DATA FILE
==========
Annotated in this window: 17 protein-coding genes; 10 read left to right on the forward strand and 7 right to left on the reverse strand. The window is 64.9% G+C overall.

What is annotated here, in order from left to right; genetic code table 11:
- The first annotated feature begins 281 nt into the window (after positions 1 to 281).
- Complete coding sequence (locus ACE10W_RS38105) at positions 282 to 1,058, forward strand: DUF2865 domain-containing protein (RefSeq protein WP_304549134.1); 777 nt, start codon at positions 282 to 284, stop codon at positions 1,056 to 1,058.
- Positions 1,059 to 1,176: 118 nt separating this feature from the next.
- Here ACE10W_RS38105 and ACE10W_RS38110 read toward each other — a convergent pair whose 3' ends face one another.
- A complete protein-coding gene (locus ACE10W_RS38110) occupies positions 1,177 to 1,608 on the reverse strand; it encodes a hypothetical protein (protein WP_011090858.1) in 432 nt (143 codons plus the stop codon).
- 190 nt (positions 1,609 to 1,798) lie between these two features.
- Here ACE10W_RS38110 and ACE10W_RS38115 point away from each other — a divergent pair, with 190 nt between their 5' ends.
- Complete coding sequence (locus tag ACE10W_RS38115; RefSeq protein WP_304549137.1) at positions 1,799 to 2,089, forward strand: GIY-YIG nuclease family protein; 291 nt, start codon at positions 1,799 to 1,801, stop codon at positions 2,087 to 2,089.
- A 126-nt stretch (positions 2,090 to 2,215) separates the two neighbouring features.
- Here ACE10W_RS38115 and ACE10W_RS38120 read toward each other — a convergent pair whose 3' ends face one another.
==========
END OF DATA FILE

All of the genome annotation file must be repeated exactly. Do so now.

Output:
Annotated in this window: 17 protein-coding genes; 10 read left to right on the forward strand and 7 right to left on the reverse strand. The window is 64.9% G+C overall.

What is annotated here, in order from left to right; genetic code table 11:
- The first annotated feature begins 281 nt into the window (after positions 1 to 281).
- Complete coding sequence (locus ACE10W_RS38105) at positions 282 to 1,058, forward strand: DUF2865 domain-containing protein (RefSeq protein WP_304549134.1); 777 nt, start codon at positions 282 to 284, stop codon at positions 1,056 to 1,058.
- Positions 1,059 to 1,176: 118 nt separating this feature from the next.
- Here ACE10W_RS38105 and ACE10W_RS38110 read toward each other — a convergent pair whose 3' ends face one another.
- A complete protein-coding gene (locus ACE10W_RS38110) occupies positions 1,177 to 1,608 on the reverse strand; it encodes a hypothetical protein (protein WP_011090858.1) in 432 nt (143 codons plus the stop codon).
- 190 nt (positions 1,609 to 1,798) lie between these two features.
- Here ACE10W_RS38110 and ACE10W_RS38115 point away from each other — a divergent pair, with 190 nt between their 5' ends.
- Complete coding sequence (locus tag ACE10W_RS38115; RefSeq protein WP_304549137.1) at positions 1,799 to 2,089, forward strand: GIY-YIG nuclease family protein; 291 nt, start codon at positions 1,799 to 1,801, stop codon at positions 2,087 to 2,089.
- A 126-nt stretch (positions 2,090 to 2,215) separates the two neighbouring features.
- Here ACE10W_RS38115 and ACE10W_RS38120 read toward each other — a convergent pair whose 3' ends face one another.